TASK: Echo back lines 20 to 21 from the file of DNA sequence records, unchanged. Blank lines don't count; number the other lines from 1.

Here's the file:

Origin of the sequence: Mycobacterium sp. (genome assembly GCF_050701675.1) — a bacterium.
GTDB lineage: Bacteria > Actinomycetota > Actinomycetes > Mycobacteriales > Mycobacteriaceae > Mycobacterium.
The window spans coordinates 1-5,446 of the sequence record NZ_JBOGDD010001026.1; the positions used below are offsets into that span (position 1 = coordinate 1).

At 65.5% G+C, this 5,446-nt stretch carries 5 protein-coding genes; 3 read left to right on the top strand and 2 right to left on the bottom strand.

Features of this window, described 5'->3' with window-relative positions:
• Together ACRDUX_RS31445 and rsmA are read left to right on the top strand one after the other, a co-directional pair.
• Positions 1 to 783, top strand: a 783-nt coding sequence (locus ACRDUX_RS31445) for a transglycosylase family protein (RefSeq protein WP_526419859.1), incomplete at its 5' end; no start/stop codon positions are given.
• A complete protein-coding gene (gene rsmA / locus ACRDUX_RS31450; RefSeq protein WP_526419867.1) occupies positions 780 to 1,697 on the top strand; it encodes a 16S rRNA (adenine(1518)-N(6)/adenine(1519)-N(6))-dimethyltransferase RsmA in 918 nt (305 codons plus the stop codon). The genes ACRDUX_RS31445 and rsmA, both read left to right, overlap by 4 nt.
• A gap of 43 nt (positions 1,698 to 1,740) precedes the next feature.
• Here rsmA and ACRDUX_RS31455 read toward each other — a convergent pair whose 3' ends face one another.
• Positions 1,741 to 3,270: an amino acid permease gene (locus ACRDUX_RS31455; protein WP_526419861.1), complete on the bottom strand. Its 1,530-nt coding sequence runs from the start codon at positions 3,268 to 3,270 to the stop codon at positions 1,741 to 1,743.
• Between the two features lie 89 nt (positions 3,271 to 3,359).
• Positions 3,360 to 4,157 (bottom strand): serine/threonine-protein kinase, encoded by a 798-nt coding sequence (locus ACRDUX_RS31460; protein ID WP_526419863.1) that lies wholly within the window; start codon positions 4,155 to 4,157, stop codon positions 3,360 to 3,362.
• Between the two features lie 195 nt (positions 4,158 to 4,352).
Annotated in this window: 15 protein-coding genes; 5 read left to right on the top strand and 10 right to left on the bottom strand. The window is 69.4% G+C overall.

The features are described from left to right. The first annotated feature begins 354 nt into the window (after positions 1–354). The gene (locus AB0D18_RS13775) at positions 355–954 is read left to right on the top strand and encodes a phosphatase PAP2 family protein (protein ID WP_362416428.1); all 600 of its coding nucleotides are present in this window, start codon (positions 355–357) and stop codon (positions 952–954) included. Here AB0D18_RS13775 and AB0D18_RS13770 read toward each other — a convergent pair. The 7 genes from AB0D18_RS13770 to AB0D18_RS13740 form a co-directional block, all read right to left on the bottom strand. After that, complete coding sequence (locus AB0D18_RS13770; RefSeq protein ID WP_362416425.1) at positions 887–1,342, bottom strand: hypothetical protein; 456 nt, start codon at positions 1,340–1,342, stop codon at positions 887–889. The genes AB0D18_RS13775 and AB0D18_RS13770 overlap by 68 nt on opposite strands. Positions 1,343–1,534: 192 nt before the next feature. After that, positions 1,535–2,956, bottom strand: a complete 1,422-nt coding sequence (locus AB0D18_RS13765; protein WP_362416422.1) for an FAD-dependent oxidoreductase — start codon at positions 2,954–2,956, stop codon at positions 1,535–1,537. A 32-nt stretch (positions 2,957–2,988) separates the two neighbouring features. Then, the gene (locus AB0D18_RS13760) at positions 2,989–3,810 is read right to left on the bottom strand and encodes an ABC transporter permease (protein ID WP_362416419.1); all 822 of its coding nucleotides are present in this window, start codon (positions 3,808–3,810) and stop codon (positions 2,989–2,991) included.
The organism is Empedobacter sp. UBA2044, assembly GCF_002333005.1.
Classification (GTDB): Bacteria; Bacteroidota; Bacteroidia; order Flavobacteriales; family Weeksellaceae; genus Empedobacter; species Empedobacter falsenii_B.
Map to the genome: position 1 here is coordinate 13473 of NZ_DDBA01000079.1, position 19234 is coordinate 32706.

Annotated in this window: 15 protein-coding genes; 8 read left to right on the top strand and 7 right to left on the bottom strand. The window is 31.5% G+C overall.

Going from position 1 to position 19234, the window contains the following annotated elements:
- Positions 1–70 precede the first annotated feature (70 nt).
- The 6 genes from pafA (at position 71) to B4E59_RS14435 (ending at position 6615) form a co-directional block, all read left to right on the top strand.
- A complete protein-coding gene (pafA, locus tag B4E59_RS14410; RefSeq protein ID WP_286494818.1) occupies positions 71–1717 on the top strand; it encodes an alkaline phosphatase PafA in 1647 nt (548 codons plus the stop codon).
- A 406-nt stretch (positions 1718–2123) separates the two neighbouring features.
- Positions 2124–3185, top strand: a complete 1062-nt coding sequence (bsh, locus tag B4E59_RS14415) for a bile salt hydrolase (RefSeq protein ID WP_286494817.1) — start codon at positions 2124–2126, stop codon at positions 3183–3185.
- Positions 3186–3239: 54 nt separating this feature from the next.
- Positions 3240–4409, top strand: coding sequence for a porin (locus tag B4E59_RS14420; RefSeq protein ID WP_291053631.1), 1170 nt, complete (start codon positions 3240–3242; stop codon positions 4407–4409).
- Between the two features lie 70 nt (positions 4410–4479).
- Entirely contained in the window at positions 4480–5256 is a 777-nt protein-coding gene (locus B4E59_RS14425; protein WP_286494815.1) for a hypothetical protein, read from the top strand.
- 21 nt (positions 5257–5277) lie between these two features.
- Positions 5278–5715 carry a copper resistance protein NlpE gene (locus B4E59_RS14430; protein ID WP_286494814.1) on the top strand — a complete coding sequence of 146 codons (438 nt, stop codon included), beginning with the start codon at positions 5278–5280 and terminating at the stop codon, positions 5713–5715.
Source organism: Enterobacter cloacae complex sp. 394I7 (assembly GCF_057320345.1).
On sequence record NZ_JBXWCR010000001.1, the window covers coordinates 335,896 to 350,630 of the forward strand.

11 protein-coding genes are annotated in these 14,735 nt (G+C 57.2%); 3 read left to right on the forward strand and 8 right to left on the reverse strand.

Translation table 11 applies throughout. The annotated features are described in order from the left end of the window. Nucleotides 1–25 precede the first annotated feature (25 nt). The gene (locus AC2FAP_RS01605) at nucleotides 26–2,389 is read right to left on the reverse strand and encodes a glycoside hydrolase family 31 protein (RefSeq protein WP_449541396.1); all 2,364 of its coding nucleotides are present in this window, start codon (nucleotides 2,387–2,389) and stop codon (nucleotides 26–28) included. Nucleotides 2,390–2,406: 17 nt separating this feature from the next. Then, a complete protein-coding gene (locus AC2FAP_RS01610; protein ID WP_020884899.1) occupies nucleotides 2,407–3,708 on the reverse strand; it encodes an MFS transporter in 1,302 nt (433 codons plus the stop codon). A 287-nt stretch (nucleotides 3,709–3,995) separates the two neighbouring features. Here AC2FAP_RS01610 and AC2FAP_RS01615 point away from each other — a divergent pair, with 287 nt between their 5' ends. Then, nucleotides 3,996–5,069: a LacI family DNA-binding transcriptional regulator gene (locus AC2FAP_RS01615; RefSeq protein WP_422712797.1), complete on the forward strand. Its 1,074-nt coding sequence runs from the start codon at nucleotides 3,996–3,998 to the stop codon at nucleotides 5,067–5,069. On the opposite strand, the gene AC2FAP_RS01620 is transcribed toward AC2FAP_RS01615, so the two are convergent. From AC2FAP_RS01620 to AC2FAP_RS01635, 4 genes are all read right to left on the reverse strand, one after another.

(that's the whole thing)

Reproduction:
Annotated in this window: 15 protein-coding genes; 8 read left to right on the top strand and 7 right to left on the bottom strand. The window is 31.5% G+C overall.

Going from position 1 to position 19234, the window contains the following annotated elements: